Saturday, September 19, 2009

Clever quilting friends

I belong to a small quilting group online - we are almost all from NW WA and live fairly close to each other. We get together for the Anacortes sew-ins, go on quilt shop safaries, meet at homes for small sew-ins and have great fun. One of the things we are doing this year is a month challenge block. Instead of doing a swap - we are each making our own blocks.

Each month - starting in August - someone in the group picks a 9" block pattern and we all make it, in our own colors, and in our own time. No time limit, no mailing, and we all end up with 12 blocks at the end of the year. I got to pick the block for September - and several others have signed up for the following months. Then after a person makes a block we post it to an album in our yahoo group. It is fun to see how the blocks are coming out, and the colors that are being chosen.

Here are the August blocks that have been made so far . . .

Some of the photos are wonky - but the blocks are all straight. I've seen several of them in person - they are all wonderful.

And here are the September blocks . . .

Aren't they are fabulous? I can't wait to see what kind of quilts come out of this.

I did this same challenge with another group about 10 years ago. We picked 12" blocks and made our blocks - then we had three months to finish the quilts and we had an online quilt show - it was great fun.

Here is my finished quilt. I chose to put star cornerstones in the sashing. They are fun and easy to make and add such spark to the quilt.

Some close-ups . . . before quilting . . .

Thursday, September 17, 2009

Wonderful Wonderful Purple Pam!!!

Have you ever met someone that is just so sweet and wonderful and delightful and darling and purple???? Well I have, she is Purple Pam and I'm sure many of you know her. If you don't - then hop right over to her blog and visit - I'll wait until you get back.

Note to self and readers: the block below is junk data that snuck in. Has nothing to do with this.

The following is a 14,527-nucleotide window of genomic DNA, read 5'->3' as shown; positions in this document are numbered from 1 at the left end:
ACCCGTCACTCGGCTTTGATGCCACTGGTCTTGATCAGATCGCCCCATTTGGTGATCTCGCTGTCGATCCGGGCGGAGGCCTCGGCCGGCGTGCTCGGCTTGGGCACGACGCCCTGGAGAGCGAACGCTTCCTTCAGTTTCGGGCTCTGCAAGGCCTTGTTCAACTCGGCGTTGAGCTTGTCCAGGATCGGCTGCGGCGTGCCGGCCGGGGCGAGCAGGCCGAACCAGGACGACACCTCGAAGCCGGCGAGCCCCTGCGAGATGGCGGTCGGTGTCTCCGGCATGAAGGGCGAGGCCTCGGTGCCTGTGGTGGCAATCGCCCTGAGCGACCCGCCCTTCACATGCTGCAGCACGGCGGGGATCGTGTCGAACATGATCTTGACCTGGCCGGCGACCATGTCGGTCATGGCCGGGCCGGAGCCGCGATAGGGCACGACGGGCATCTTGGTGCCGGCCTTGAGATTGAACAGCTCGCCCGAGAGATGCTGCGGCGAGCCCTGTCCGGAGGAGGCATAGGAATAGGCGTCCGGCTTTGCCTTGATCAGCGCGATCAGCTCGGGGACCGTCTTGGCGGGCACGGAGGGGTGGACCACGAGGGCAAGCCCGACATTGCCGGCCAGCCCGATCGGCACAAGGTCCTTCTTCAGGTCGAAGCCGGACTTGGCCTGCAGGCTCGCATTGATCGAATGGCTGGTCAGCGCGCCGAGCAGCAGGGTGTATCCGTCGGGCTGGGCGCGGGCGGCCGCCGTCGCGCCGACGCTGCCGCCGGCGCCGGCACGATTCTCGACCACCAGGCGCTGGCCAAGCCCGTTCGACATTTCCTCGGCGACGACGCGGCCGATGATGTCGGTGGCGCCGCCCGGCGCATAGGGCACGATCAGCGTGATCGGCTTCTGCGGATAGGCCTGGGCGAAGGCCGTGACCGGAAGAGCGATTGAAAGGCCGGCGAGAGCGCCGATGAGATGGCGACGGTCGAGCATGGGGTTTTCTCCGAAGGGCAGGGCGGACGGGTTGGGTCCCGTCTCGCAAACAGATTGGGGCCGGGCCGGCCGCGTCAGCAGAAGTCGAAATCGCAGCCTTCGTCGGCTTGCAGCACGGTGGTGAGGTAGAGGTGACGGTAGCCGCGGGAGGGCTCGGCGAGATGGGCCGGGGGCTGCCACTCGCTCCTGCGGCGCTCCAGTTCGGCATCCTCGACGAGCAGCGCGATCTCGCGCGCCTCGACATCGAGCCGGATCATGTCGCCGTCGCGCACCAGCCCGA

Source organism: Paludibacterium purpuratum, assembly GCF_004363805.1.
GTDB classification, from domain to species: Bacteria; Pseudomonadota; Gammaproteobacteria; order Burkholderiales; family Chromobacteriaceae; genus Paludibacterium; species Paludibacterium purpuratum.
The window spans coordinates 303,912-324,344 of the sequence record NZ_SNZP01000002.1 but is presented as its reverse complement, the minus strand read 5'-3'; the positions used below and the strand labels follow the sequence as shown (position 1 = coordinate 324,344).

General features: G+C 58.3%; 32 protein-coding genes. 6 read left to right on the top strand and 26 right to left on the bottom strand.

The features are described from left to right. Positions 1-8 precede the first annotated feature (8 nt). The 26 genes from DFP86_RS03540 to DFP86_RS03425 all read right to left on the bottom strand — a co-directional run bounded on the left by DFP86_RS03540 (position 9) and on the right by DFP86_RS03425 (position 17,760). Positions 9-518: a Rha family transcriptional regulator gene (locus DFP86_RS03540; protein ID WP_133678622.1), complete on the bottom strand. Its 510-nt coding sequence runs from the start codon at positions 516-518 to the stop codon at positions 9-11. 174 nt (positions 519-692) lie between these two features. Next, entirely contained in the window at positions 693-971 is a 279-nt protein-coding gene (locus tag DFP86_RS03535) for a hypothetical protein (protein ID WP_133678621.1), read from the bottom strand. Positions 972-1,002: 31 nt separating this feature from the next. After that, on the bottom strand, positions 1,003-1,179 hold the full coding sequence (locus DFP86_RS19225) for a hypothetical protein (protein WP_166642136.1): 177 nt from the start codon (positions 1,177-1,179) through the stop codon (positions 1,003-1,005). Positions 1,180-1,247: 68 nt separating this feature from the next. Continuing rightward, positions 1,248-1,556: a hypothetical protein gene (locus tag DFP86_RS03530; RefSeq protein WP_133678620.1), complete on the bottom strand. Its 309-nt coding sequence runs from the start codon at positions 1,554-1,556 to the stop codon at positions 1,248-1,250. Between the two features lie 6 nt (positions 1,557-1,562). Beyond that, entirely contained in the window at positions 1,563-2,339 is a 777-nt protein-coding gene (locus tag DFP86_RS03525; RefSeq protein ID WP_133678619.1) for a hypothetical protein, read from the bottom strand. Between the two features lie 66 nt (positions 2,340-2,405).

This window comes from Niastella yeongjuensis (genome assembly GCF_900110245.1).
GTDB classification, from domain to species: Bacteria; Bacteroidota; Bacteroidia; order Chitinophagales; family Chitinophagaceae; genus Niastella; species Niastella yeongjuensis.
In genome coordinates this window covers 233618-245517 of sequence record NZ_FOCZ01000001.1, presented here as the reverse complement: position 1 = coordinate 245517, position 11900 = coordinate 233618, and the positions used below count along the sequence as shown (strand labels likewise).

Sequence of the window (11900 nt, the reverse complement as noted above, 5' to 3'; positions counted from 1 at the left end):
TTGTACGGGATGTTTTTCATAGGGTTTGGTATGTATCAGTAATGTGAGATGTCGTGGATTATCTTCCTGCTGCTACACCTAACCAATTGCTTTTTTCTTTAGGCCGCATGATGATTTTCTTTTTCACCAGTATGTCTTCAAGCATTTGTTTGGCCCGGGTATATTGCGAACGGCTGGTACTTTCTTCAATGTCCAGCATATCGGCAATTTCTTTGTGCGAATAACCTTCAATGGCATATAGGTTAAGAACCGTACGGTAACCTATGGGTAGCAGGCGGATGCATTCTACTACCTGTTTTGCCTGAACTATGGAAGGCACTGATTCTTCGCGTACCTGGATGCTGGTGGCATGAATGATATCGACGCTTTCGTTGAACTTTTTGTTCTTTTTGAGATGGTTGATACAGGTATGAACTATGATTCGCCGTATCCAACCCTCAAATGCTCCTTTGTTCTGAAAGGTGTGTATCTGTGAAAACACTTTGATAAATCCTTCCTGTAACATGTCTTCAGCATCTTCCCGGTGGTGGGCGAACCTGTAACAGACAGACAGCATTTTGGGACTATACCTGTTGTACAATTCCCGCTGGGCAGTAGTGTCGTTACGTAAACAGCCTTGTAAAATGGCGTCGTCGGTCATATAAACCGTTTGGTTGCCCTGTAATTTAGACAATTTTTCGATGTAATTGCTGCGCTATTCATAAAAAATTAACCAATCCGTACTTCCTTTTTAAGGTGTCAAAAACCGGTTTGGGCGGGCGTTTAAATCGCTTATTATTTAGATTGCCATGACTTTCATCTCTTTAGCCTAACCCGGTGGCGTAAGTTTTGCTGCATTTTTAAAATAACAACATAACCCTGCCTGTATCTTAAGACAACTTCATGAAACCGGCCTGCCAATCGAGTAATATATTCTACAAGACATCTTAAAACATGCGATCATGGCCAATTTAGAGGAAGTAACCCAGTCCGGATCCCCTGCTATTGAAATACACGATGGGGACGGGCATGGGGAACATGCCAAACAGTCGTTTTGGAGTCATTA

Ok - back? Good - wasn't that fun? Now look what Purple Pam has done. One day about a week ago I got a package in the mail - I wasn't expecting anything, and when I looked at the return address I knew who it was - but could think of no reason why I'd be getting mail from Pam.

And look inside this package - a Layer Cake of Moda Snippets - all of them 30s reproduction fabrics - my all time favorites - for no reason at all - except that Pam wanted to make me smile.

I smiled so big I almost broke my face - I laughed - I giggled - I danced around the room - oh I had fun - and yes, I did smile.

Here are some of the pretty fabrics in the Layer Cake. There are 42 Ten Inch Squares. Each design is in several colors - those little clothes are just the cutest thing and have backgrounds in pink, orange, blue, etc., as do the flowers - and there are all sorts of colors of polka dots - don't you just love polka dots?!?

And because she is Purple Pam she included these half yard cuts of purple 30s fabrics - so I would think of her - you can be sure of that - I'll think of her whenever I see these fabrics in my projects. Now to think of quilts to make - so many choices - so much fabric. :-) I found a cute applique House on a Hill quilt, it would be perfect - so 30s - or maybe a basket block - or butterflies - oh the choices.

Thank you Pam - you will never know just how happy this makes me.

Let's go on a road trip - We've been to Concrete

Concrete, WA that is . . .